Show and Tell: Selections from our Personal Archives and Libraries

How we remember, and what we hold dear, differs from person to person. All of us have personal archives we keep to preserve memories that are precious, that document our families, our histories and record important events. It could be a simple piece of ephemera we love and cannot part with (a ticket stub from our first concert, for example), or photographs of ancestors that offer clues to our origins, or anything we have set aside and saved for a myriad reasons. Similarly, our personal libraries hold volumes that have emotional value to us, not just for the words contained in it, but as a reflection of a time in our lives, we found them particularly relevant. This could be the first book of poetry that made us fall in love with verse, or the dog-eared copy of a classic novel that led us to our current passion for libraries and library work. This blog series explores selections from the personal libraries and archives of members of the Rare Books and Special Collections team, and perhaps other colleagues from UBC Library and beyond. We hope our stories will help you reflect on what is meaningful at this time in your, and in our, collective histories.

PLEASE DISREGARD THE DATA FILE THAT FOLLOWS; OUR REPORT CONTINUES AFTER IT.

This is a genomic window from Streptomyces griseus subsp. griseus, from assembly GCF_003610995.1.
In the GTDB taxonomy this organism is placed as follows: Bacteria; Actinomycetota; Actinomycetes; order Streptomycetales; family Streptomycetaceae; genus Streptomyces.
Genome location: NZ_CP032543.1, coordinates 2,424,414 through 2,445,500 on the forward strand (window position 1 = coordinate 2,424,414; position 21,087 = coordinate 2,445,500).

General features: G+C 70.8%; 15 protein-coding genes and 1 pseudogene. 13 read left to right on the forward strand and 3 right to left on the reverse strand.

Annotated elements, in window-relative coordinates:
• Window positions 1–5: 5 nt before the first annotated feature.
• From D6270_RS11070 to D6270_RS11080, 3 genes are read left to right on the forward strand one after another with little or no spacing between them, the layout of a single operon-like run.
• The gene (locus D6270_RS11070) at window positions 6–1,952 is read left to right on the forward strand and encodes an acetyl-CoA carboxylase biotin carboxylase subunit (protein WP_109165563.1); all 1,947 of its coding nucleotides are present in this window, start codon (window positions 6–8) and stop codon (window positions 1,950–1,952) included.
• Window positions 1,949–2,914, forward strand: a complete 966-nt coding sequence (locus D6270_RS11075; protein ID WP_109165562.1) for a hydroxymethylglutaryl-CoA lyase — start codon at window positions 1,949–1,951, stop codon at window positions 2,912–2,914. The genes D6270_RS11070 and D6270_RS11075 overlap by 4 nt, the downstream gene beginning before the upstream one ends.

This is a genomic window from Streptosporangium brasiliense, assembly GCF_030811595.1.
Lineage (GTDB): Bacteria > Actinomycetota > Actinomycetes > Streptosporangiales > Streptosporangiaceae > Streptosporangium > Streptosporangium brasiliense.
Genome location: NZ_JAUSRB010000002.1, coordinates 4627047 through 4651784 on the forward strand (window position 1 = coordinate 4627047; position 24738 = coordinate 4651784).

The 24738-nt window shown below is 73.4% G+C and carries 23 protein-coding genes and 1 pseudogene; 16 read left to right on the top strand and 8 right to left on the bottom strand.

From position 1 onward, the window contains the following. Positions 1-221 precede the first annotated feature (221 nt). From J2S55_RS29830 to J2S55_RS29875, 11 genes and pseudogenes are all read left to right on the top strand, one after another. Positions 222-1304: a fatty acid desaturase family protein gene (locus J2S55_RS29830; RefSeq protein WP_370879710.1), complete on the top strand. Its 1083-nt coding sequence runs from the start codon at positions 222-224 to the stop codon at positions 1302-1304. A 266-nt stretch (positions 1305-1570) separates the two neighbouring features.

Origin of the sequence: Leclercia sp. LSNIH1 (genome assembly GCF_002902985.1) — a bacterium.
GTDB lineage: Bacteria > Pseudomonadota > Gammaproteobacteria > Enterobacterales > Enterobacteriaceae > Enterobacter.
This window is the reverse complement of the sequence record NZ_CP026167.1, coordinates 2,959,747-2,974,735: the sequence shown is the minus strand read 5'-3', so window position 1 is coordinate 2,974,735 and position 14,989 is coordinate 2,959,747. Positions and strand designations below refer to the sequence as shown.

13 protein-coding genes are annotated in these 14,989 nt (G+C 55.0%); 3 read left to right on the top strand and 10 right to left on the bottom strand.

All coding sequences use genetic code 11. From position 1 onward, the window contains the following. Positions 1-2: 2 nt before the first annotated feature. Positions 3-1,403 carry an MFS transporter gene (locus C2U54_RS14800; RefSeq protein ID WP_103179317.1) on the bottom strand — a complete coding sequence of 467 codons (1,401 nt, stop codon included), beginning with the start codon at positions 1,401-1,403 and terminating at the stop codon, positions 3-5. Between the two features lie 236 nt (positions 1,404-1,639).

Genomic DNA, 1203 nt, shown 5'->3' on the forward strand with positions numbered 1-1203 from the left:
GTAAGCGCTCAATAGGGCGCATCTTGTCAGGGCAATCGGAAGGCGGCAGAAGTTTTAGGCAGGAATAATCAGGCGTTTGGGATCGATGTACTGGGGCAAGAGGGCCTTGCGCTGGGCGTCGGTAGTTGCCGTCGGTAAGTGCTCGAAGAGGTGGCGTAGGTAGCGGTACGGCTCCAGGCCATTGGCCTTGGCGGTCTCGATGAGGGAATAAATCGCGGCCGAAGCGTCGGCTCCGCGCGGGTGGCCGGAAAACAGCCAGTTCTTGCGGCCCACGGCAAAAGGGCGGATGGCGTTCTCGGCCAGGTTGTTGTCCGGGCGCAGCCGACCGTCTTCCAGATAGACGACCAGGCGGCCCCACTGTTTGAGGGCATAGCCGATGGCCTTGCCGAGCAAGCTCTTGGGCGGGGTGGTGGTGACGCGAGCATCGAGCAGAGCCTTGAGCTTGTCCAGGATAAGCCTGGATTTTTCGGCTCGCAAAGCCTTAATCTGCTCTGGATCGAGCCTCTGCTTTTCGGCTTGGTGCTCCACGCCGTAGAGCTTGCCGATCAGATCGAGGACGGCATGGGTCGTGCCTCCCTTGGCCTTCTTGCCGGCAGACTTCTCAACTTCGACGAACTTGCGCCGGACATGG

— Krisztina Laszlo, Archivist

Hiller Goodspeed, Circulation, Copying and Shelving Assistant

My family’s relationship with my dad’s family has always been a strained one. I know and have met many relatives, but we don’t have a relationship that has continued into my adulthood. In my early 20s, I wanted to work on this, so I connected with various uncles and cousins of mine. My “Uncle Roger” (technically a 2nd cousin) reached back and we began what is now a real friendship.

Uncle Roger is a jack of all trades…to be honest the term “renaissance man” is more fitting, even if embarrassingly so. He’s an experienced architect and lawyer, as well as the family historian. He collects books, art, posters and has lined the walls of his home with framed materials. He also has an antique printing press and darkroom in the basement of his suburban home in New York state. He’s a guy who knows things – weird things and odd facts about a wealth of different topics.